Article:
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Capturing web pages

One nice feature of WebKit that has been integrated into Qt 4.5 is the support for full page zoom. It means that you would be able to scale the whole page and not only to make the text smaller or large. You can experience this already with the demo web browser if you grab Qt 4.5 beta. Go to a web site and use the View menu to actually zoom in and out everything, including the embedded image. This is achieved with a new property: QWebView's zoomFactor. Whether the zooming is applied to both the text and images or only to the text can be tweaked via the appropriate QWebSettings.

Along with this, I show a new example of capturing a web page. This is actually a request, as an alternative improvement to the web thumbnail example which has been shown before. Using it is as easy as:

webcapture www.trolltech.com 50 trolltech.png

The code will run both with Qt 4.4 and 4.5. Under Qt 4.4, it will grab the contents of the page (www.trolltech.com), render it to an image, and then scale the image accoding to the zoom factor (50, in percent) that you specify, and finally save it to a file (trolltech.png). With Qt 4.5 however, it will set the zoom factor before rendering the page to the image, effectively skipping the need for the scaling process in the end. Both approaches have advantages and disadvantages. For zoom factors less than 100%, the scaling approach usually gives a much better result. However, it is more expensive since we always need an image (for the buffer) as large as the page size. Think of a really long page like Google News or Digg. On the other hand, for an obvious reason, image scaling will not work well for zoom factors more than 100%.

If you want an extra exercise, do the following. Modify the capture tool so that it uses the image scaling method for zoom factors less than 100% and full-page zoom when the zoom factor is more than 100%. That likely gives the optimal result.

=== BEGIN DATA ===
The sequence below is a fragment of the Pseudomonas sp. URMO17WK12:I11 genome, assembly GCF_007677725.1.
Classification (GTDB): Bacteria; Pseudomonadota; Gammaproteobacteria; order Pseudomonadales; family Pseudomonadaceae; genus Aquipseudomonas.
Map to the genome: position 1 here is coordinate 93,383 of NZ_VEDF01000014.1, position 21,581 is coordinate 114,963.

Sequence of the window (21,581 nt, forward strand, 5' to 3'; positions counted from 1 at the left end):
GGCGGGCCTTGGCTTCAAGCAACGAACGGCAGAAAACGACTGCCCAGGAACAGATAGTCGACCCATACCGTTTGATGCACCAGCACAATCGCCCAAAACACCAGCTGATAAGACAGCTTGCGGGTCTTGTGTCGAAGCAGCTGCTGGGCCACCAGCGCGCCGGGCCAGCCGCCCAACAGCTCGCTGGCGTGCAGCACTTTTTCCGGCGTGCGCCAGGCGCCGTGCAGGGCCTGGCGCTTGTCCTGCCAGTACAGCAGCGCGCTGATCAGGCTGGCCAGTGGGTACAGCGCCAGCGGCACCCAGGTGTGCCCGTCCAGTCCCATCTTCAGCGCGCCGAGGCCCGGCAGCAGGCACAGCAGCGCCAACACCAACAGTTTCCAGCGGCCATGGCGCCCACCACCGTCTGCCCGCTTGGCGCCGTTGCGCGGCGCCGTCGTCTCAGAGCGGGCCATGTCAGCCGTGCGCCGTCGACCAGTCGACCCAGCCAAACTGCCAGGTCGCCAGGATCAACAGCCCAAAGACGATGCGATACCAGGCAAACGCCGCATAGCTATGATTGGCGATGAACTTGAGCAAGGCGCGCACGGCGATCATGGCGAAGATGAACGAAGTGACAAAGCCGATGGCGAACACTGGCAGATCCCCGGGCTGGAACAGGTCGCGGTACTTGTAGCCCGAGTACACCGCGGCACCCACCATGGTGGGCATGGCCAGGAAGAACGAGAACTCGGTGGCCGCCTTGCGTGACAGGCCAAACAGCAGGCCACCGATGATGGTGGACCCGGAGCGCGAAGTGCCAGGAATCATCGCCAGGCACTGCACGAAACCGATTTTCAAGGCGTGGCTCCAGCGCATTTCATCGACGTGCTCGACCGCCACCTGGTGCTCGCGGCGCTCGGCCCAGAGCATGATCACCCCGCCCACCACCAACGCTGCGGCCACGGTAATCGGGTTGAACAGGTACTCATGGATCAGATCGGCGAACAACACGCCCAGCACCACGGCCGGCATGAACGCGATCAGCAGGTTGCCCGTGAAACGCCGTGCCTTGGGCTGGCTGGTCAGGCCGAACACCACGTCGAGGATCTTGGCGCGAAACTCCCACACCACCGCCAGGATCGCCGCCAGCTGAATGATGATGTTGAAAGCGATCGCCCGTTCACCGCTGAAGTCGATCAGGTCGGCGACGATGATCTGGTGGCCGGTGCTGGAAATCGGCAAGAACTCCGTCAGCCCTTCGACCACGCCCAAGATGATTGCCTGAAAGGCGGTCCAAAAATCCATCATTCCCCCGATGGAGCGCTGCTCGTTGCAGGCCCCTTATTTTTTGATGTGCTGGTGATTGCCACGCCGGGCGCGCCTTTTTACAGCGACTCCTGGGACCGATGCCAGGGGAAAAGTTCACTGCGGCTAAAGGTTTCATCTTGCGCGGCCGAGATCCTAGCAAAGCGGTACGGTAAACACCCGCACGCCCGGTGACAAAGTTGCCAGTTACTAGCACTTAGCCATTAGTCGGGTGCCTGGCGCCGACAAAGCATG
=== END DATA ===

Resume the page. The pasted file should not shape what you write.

Another potential use case for such a tool is to perform a quick visual check of web pages at different viewport size, for example when they are viewed in mobile devices. While most desktop and laptop stick to at least 1024 pixels wide monitor these days, many mobile phones are still using QVGA (320x240) and HVGA (320x480) screen. You can pass the viewport width as the fourth argument to webcapture. Shown below (click to get the larger version) is the mobile version of BBC Technology section rendered in three different widths: 240, 320, and 480, respectively. As you can see, the page still looks nice even if the screen is not that wide.

The code is available from our brand new git repository for Graphics Dojo under the subdirectory webcapture. If you did a clone before, you just need an update. Otherwise just do the following:

git clone git://labs.trolltech.com/GraphicsDojo

This example also demonstrates the often asked question: how do I know the height of a web page given the width? You might want to know this if you need to display the page without the scroll bars (which implies a viewport as large as the contents). The steps are as follows: load the page, disable the scroll bars, set the viewport size to a sensible one (only the width here matters), and then get the contents size. If you test this trick to e.g. Google News, you will get 768 as the height of the viewport but 3161 from the contents height. Thus, this gives you something like heightForWidth() function.

Happy capturing!


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